LONDON: The dollar paused after three consecutive weeks of gains as investors took profits before U.S. midterm elections this week that may fuel a bout of volatility for global markets, with the British pound leading gains on Brexit deal breakthrough hopes.
Notwithstanding a dollar selloff in the second half of last week, hedge funds added to their dollar holdings, taking net long positions to the biggest levels since Dec. 2016 as latest data encouraged more bullish bets.
But market analysts warn that an unexpected outcome at the midterm elections could trigger a massive unwind of long dollar positions and undermine the greenback which has rallied more than 7 percent from April lows against its rivals.
Tuesday’s U.S. congressional election is widely expected to help the Democratic Party, who have a strong chance of winning control of the U.S. House of Representatives, with Republicans likely to keep the Senate.
“Much of Trump’s pro-growth, pro-markets agenda has arguably been enacted in the first two years of his presidency while he’s had the backing of both the House and Senate,” Craig Erlam, senior market analyst at Oanda, said.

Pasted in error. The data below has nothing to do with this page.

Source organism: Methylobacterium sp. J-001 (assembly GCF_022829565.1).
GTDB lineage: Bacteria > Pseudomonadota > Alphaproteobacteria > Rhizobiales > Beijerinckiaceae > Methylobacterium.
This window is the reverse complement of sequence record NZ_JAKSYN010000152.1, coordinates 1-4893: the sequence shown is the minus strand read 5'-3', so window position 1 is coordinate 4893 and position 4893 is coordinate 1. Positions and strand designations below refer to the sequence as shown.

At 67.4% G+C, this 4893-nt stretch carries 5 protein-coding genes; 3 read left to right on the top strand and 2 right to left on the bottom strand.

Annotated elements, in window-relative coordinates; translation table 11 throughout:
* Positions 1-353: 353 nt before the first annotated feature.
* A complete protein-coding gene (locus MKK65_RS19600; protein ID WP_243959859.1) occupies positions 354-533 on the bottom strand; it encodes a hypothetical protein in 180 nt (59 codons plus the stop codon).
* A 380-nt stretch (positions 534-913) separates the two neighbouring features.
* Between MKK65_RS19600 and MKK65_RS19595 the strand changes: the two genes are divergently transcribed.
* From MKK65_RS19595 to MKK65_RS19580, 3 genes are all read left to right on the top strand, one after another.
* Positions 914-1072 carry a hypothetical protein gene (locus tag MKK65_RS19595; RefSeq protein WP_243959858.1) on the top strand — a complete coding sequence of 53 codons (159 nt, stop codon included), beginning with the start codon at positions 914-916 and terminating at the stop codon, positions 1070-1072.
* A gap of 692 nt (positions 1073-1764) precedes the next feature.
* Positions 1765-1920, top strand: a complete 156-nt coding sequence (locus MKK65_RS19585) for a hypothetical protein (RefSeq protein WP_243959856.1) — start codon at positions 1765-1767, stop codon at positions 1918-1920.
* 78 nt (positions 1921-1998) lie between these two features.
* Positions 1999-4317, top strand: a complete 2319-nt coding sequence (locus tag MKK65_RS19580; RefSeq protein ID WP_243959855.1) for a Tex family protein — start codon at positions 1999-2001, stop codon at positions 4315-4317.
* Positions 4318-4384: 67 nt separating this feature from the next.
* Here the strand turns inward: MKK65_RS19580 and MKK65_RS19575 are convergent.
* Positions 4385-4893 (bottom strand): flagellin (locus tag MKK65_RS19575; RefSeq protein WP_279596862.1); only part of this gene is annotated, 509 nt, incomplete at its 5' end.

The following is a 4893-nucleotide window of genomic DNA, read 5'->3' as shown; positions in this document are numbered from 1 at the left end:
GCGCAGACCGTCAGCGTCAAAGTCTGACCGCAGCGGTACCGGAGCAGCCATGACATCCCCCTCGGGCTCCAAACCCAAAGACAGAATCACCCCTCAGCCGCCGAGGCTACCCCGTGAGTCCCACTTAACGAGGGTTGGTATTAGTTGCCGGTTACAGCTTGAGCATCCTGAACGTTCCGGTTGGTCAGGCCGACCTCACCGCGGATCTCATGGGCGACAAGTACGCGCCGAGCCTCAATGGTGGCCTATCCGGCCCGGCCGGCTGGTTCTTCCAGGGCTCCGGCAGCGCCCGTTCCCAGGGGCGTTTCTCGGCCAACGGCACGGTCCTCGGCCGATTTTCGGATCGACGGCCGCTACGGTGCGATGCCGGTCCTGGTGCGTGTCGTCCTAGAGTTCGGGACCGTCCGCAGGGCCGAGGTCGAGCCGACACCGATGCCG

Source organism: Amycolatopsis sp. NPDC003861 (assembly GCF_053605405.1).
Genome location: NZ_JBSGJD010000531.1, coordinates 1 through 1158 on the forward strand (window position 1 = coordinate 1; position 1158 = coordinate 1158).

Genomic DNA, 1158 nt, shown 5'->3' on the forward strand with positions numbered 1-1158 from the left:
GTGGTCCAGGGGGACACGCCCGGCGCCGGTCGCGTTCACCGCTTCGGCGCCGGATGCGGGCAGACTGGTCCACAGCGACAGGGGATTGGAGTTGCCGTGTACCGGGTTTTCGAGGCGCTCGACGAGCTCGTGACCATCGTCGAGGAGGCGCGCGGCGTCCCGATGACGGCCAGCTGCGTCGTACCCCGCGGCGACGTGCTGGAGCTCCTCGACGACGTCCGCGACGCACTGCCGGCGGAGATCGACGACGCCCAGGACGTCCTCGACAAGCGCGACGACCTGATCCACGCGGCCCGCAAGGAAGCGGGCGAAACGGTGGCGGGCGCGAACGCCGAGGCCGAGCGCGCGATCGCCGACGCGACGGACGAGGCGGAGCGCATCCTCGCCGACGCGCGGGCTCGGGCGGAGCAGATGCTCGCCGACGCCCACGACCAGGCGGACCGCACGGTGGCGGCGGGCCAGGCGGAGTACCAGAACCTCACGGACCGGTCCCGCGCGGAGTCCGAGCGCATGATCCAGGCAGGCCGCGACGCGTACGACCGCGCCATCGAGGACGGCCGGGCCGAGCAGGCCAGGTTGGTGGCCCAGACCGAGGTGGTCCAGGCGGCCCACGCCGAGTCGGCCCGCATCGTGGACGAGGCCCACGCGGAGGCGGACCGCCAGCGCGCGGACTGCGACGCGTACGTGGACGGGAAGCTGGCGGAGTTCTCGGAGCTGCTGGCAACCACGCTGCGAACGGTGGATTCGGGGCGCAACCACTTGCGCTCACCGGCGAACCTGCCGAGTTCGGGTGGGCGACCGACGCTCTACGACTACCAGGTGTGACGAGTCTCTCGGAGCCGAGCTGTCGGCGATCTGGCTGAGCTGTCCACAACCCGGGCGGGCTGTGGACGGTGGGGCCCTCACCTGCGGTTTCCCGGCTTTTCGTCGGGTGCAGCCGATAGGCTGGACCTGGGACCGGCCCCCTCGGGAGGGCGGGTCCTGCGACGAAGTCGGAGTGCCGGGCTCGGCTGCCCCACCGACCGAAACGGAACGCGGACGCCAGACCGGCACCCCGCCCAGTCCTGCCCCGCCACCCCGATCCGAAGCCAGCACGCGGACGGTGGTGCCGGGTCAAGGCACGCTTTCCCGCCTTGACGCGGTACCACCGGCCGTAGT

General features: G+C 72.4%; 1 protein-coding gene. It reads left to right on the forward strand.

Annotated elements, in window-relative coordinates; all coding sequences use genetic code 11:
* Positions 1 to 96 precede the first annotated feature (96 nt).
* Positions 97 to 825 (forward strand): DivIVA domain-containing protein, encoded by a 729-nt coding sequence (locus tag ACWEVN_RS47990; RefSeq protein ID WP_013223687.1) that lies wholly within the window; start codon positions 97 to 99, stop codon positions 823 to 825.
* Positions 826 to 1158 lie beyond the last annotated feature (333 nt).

“If the Democrats take control of the House, for example, it may inhibit his final two years which investors may not be particularly upset about given his determination to engage in a trade war with China and the EU,” he said.
The dollar index was down about 7 basis points on the day at 96.368. It hit a June 2017 high of 97.20 last week.
Speculators added to their net long U.S. dollar bets, taking the value of the net long dollar position to $26.74 billion in the week ended Oct. 30, nearing its highest level since Dec. 2016, according to latest futures data.
The euro was up 10.5 basis points at $1.401, helped by the softer dollar rather than Europe’s economic fundamentals.
Strong U.S. jobs data released last week brought into focus the diverging trends between a robust U.S. economy and its struggling European counterpart with a Citibank economic monitor showing the European index near 2018 lows.
Broader moves in the currency markets were muted with the British pound up as expectations grew that Britain and the European Union are inching closer to a Brexit deal. The pound was last up 2.3 basis points at $1.302.
The currency was lifted by a report in Britain’s Sunday Times that an all-UK customs deal will be written into the legally binding agreement governing the country’s withdrawal from the European Union.
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